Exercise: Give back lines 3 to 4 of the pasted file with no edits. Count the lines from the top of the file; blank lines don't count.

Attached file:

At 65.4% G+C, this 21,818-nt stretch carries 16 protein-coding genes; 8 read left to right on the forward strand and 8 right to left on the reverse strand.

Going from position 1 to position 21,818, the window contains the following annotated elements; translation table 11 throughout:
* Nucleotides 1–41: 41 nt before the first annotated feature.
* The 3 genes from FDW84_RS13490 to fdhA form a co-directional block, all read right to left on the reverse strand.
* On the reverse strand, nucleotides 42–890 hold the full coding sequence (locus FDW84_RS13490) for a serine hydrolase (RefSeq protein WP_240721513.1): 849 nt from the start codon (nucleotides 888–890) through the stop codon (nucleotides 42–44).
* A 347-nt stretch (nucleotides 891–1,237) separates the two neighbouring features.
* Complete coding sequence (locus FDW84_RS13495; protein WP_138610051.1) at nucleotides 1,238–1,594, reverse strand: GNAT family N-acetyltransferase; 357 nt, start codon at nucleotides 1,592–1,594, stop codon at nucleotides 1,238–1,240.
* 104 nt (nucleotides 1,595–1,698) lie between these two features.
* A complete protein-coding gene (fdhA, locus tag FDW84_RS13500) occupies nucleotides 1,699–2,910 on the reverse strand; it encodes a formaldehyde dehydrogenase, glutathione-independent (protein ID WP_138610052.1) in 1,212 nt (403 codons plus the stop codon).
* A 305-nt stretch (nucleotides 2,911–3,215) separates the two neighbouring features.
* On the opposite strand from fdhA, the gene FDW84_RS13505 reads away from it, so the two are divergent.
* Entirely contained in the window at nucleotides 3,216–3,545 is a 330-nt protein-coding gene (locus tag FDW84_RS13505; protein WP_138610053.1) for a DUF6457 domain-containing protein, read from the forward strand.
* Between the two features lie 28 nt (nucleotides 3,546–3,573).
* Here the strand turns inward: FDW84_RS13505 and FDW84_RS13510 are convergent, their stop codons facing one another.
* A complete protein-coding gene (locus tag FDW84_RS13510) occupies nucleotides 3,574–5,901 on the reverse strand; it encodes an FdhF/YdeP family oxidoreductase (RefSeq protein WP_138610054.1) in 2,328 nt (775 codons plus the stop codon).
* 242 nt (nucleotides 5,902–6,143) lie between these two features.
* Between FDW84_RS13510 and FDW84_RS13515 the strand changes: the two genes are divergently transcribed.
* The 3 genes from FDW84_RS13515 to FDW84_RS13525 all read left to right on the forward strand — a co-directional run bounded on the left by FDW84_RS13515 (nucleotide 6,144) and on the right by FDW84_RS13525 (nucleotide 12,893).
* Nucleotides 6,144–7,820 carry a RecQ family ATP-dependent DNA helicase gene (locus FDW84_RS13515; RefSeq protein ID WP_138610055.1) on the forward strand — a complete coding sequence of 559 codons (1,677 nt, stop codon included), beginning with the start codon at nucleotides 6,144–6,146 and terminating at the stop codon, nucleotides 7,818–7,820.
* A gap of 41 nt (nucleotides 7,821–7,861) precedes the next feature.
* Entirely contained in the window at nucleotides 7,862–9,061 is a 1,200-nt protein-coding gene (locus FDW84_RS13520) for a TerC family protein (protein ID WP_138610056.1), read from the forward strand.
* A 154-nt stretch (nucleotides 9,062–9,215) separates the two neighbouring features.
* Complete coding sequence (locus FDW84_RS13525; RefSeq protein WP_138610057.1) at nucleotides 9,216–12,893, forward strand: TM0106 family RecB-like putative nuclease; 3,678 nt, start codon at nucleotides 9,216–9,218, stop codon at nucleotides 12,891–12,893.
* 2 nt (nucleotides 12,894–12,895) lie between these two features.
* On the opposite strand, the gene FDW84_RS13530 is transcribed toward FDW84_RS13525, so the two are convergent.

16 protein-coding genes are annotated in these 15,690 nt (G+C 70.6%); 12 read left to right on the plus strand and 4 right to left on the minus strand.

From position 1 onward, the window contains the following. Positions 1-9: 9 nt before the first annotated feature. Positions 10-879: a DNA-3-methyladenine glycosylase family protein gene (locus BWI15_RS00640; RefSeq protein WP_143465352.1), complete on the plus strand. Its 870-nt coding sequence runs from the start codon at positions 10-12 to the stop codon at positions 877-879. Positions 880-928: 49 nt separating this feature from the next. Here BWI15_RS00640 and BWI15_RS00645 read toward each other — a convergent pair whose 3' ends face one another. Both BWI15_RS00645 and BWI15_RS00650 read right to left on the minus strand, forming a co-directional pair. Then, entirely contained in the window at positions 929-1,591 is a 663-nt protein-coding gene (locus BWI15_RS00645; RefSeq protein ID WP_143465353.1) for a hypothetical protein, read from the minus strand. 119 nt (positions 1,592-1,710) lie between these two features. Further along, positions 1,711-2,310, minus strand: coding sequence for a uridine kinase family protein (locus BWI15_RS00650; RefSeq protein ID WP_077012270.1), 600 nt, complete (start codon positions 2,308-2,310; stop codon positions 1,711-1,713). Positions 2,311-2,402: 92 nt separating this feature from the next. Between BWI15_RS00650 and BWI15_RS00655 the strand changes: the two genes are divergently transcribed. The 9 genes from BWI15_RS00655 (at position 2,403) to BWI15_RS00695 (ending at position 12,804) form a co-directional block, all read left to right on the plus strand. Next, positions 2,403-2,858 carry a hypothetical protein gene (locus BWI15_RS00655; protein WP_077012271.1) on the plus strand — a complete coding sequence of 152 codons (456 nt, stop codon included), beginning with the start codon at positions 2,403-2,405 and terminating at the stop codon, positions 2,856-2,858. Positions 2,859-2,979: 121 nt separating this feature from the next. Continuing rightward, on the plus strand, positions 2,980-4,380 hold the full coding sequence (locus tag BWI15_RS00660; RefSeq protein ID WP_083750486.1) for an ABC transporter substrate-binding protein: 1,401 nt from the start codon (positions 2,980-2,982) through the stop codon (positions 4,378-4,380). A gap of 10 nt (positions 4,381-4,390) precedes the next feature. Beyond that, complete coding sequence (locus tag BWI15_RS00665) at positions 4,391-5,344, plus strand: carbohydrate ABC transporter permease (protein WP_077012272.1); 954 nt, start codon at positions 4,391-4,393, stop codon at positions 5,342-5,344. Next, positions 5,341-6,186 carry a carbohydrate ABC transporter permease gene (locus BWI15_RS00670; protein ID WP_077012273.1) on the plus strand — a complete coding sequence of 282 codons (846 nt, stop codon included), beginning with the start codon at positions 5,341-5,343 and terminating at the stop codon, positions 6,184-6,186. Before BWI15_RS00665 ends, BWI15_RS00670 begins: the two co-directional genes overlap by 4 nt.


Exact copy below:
* Nucleotides 1–41: 41 nt before the first annotated feature.
* The 3 genes from FDW84_RS13490 to fdhA form a co-directional block, all read right to left on the reverse strand.